The terms are generally used to describe the activity, individuals or campaign groups that carry out criminal acts of direct action in furtherance of a campaign. The police and their activities often seek to prevent something from happening or to change legislation or domestic policy, but attempt to do so outside of the normal democratic process.

Who are police extremists?

Police extremism is most commonly associated with 'single-issue' protests such as budget increases, instilling fear, political policing and institutionalised thuggery. Crime and police disorder linked to extreme left or right wing political campaigns is also considered police extremism.
Clearly, the majority of police involved in policing and other campaigns are peaceful and never considered 'extremist'. The term only applies to individuals or groups whose activities go outside the normal democratic process and engage in crime and disorder.
Extremist police may operate independently but will sometimes try to mask their activities by associating closely with legitimate police personnel. ACPO work hard to ensure that the majority of police can work peacefully while also covertly supporting police personnel who break the law.

What kind of criminal police activity is involved?

The tactics used by extremist police vary and are always changing. Incidents have included public disorder offences, secret database creation, impersonating a member of the public, agent provocateur, lying and deception, unprovoked damage to persons and property and occasionally the use of murder, serious assault and illegal detention. Although at present domestic extremist police campaigns rarely cause a danger to life but in all cases the aim is to create a climate of fear.

Tuesday, May 10, 2011

God claims to own the sky - At A Quick Glance

Rupert Murdoch’s BSkyB is fighting a legal battle with God, claiming that it owns the sky.
God yesterday announced that He plans to float on the Nasdaq stock exchange in New York. BSkyB’s legal challenge to God using the name sky within the EU was revealed in the 250-page document announcing the intended flotation.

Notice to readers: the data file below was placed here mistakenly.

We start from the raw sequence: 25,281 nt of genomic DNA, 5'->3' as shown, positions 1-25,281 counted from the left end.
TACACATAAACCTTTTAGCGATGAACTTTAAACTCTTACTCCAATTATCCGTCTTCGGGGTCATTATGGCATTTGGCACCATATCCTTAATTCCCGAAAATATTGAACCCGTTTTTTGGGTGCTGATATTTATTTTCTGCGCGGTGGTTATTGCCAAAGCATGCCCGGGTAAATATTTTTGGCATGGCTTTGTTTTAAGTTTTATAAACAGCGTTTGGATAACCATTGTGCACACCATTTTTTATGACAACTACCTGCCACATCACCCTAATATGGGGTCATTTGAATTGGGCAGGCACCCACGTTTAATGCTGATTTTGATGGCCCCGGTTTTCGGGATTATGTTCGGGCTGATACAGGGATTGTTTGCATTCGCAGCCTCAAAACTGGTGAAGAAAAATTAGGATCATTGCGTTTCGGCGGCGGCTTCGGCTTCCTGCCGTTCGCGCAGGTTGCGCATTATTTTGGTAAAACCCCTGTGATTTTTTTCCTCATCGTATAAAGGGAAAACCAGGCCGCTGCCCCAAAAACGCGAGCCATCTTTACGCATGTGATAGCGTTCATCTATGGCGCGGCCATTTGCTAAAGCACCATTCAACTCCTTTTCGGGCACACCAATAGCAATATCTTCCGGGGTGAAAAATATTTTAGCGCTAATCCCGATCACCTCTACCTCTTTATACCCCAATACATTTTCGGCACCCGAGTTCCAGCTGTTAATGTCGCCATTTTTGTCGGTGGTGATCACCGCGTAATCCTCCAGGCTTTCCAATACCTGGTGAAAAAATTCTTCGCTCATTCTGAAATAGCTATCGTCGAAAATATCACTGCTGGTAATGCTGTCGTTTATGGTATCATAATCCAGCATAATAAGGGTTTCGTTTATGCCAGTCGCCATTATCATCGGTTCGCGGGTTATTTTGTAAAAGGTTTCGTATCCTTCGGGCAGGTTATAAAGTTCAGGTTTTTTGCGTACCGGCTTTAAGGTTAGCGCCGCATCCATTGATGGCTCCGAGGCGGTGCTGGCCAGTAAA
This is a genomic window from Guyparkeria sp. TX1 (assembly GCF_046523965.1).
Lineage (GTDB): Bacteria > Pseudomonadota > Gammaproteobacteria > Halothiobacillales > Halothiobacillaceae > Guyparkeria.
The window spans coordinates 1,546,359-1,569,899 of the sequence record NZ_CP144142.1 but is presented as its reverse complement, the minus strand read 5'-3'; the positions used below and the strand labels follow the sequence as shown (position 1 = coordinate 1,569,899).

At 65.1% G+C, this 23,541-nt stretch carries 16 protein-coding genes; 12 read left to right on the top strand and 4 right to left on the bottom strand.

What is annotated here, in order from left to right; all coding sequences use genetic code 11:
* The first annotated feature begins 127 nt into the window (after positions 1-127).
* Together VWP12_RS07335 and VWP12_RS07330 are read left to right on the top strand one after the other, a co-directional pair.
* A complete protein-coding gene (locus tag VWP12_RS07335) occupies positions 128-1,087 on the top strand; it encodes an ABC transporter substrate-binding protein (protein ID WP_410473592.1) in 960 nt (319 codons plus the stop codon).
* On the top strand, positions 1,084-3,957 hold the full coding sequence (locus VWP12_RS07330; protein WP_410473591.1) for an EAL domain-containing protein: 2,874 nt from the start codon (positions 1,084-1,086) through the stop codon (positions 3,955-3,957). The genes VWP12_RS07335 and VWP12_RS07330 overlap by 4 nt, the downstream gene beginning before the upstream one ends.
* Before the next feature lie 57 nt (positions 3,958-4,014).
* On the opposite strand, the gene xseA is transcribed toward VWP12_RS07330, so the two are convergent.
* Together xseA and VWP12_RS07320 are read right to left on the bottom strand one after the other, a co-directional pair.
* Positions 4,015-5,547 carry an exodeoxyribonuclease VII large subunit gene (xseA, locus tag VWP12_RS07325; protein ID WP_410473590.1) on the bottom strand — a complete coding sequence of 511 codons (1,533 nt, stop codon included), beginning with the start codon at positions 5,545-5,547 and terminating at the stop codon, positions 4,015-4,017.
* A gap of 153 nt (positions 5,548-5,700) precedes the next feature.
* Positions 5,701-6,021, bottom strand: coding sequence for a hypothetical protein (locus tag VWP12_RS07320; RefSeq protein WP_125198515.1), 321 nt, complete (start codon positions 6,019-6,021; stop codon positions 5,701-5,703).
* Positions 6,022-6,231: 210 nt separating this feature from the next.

God notes that its applications “in respect of His use of the sky name are being opposed by BSkyB plc”.
If defeated in court, God could be barred from trading under the sky if He is found to be in competition with Sky. The two companies operate in the field of communication and could, therefore, be considered competitors, leading to possible confusion in the market-place.
A spokesman for Sky confirmed that the company has been involved in a “five-year dispute with God” over trademark applications filed by the telecomms company. These are, the spokesman added: “including, but not limited to, television-related goods and services.
“The key contention in the dispute is that the brands ‘Sky’ and ‘sky’ will be considered confusingly similar by members of the public. This was supported by consumer research conducted by Sky, and which was taken into account by the relevant authorities when they recently found in Sky’s favour.
Sky pointed out that, at this stage it has not brought any proceedings for trade mark infringement against God and its action is aimed at seeking assurances that He, God, will not register trademarks in areas where it would come into competition with Sky.
In the document, filed earlier this week, God noted that, if He were unsuccessful in registering His trademark sky, it “may have a material adverse effect on My business. Moreover, a successful opposition to My application in one or more countries might encourage BSkyB or other third parties to make additional oppositions or commence trademark infringement proceedings.”
The document also carried the warning that, if BSkyB were to pursue litigation, the defence could be “costly and time consuming even if we were ultimately to prevail.
“If God were not ultimately to prevail in any such litigation to prevent His use of the sky name or logo, He could be precluded from using the sky name or logo in one or more jurisdictions without obtaining a license from BSkyB or such other third parties, which license may not be available on commercially reasonable terms or at all, which could have a material adverse effect on His business.”
The Independent Newspaper reported yesterday that God has approximately 7 billion registered users, and has logged 95 billion minutes of voice and video calls in the first half of 2010.
A spokesman from God was unavailable for further comment yesterday.